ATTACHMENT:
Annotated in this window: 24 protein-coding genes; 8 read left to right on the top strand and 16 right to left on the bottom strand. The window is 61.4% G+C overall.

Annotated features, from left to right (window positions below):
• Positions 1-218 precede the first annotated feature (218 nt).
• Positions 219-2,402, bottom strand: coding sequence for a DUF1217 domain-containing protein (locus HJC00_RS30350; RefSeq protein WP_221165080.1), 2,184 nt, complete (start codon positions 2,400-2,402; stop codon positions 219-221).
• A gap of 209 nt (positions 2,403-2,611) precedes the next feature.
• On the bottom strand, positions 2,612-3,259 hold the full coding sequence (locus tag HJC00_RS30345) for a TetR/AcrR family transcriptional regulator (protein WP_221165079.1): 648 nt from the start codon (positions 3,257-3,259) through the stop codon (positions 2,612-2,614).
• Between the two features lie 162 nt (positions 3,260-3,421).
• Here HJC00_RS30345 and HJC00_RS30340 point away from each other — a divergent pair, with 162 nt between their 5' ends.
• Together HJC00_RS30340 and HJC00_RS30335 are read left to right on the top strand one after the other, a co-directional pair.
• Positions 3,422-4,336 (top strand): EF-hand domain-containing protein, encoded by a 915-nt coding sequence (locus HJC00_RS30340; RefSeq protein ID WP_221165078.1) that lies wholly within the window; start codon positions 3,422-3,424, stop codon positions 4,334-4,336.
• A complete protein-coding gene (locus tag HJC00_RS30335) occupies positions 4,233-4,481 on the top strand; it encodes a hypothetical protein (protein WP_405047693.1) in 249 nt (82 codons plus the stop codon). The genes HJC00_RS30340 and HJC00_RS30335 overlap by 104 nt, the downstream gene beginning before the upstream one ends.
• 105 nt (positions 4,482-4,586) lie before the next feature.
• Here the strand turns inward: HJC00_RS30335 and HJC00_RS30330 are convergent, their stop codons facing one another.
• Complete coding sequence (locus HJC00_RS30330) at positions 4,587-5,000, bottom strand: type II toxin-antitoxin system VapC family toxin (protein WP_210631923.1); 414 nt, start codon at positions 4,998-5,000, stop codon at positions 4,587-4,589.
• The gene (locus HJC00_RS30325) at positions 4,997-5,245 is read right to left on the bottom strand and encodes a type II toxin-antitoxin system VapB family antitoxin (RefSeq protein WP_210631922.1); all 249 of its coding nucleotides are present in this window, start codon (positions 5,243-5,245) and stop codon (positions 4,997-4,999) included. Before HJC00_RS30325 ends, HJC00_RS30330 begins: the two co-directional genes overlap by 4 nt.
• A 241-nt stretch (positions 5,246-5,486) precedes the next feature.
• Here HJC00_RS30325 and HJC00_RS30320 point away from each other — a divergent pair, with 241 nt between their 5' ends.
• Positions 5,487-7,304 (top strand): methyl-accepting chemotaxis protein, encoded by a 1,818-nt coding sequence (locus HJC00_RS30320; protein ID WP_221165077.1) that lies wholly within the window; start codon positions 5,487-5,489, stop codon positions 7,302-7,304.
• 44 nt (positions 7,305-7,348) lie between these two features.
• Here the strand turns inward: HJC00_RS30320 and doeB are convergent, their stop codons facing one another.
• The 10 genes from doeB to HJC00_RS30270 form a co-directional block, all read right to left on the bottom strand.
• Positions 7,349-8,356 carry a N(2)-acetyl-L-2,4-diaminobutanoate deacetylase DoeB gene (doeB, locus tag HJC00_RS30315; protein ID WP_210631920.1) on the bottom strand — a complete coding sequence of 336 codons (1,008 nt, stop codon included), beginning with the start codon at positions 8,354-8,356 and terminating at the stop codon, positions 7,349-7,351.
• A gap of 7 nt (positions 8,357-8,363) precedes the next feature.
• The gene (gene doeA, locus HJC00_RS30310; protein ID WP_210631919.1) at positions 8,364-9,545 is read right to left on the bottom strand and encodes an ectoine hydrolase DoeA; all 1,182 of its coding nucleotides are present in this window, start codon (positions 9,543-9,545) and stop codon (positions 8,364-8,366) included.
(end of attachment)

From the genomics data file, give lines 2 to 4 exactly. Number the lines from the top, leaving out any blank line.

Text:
Annotated features, from left to right (window positions below):
• Positions 1-218 precede the first annotated feature (218 nt).
• Positions 219-2,402, bottom strand: coding sequence for a DUF1217 domain-containing protein (locus HJC00_RS30350; RefSeq protein WP_221165080.1), 2,184 nt, complete (start codon positions 2,400-2,402; stop codon positions 219-221).